My question relates to the dedicated mortgage advisers who have been allocated to MABS to assist people who are struggling with debt, particularly related to their family homes. I ask the Minister to provide details on the status of that programme, the numbers of advisers involved and the type of contract they have.

I thank the Deputy for his question as it gives me a welcome opportunity to put the status of this service on the record of the House. The dedicated mortgage arrears advice service which operates across the MABS network was established in 2015 as part of the Government's response to providing supports to hundreds of thousands of mortgage holders who were in arrears at that time. The service aims to ensure that borrowers in mortgage arrears have access to information on the range of supports and options available to them and, where required, negotiates with lenders on their behalf. The service operates across the MABS network with a team of 27 advisers, five relief advisers and support staff. To date, it has helped over 6,000 borrowers with mortgage arrears issues.

Since its inception, the dedicated mortgage arrears service has become an integral part of the Abhaile service, which provides access for people who are insolvent and in mortgage arrears to independent financial and-or legal advice and assistance under a voucher scheme accessed through MABS. I am acutely aware of the good work being done by the dedicated mortgage arrears service and am determined that the service will continue in line with the other services provided under Abhaile, which are set to run until 2019. If, at the end of next year, we find that there are people who are still in need, I hope the Deputy will support me in my efforts to continue the service into the future, if this Government is still in situ. I have secured the money required for next year. The overall allocation is €2.5 million, which will cover the cost of the service to the end of 2019. We should have a conversation about this in the middle or the third quarter of next year so that we can determine how many people still have unresolved mortgage issues.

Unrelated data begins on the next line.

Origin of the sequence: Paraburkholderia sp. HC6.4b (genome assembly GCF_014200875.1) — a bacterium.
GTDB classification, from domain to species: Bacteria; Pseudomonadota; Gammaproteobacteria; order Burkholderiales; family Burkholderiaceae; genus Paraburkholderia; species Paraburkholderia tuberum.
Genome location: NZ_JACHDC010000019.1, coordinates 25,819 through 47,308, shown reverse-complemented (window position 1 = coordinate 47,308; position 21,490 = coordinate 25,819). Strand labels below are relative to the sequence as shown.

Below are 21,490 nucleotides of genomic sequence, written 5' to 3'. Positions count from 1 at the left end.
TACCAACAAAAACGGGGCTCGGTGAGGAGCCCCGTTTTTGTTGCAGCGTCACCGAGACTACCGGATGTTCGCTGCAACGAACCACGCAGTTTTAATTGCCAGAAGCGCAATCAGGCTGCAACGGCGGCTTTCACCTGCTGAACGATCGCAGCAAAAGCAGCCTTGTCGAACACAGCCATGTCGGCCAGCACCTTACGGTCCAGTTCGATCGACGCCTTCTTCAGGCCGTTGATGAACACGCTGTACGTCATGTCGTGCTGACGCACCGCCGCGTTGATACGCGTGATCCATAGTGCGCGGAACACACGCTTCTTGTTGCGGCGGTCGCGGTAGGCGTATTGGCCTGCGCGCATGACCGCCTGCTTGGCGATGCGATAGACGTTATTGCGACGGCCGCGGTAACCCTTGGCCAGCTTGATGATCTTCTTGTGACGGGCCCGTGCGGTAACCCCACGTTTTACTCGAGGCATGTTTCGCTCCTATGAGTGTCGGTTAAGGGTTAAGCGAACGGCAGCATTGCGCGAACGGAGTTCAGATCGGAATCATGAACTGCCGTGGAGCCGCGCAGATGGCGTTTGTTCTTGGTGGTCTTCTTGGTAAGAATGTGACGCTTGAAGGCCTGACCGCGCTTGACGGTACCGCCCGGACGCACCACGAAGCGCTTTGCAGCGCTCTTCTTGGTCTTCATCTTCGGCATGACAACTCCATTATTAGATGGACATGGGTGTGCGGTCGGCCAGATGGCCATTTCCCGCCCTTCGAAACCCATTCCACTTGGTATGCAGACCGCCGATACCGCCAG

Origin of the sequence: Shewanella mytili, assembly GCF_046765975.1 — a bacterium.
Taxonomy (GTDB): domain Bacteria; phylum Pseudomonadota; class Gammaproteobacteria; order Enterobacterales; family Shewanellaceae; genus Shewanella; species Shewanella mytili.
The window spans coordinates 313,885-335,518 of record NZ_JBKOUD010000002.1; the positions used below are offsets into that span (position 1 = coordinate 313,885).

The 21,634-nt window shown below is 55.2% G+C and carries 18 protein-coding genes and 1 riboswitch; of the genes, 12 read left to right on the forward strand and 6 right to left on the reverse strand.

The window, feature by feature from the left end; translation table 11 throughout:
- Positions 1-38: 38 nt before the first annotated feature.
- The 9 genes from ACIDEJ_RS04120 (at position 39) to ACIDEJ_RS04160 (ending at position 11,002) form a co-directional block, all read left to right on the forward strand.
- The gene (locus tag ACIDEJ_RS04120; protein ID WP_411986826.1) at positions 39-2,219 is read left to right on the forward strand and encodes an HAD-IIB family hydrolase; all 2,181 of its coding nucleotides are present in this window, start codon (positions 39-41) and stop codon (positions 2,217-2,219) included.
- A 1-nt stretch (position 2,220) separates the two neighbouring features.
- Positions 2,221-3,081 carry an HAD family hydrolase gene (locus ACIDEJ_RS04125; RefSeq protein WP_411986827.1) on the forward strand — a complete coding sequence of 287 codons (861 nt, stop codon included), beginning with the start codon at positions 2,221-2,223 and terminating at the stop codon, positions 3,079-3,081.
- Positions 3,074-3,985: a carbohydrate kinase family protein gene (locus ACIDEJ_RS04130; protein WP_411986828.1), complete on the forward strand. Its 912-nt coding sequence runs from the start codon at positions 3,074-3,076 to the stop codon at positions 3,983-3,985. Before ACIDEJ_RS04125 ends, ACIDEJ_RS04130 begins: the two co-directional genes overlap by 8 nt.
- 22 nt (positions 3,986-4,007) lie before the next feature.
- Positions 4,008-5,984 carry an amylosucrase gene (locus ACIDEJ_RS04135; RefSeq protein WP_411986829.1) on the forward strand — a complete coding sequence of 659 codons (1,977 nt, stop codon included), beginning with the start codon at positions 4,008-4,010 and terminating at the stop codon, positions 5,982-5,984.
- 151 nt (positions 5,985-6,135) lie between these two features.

Abhaile is under the joint remit of my Department and the Department of Justice and Equality.

I appreciate the work the advisers are doing. They are doing tremendous work and I compliment them on that. However, there is a difficulty here. The Minister said that €2.5 million has been allocated and I presume that sum has been allocated to the Citizen's Information Board to pay the dedicated mortgage advisers. However, the advisers' contracts have only been extended until 15 February 2019, even though the sum of €2.5 million covers them for the full year. As a result, they have decided not to take on any new clients from 1 January because their position is uncertain, given that their contracts end on 15 February.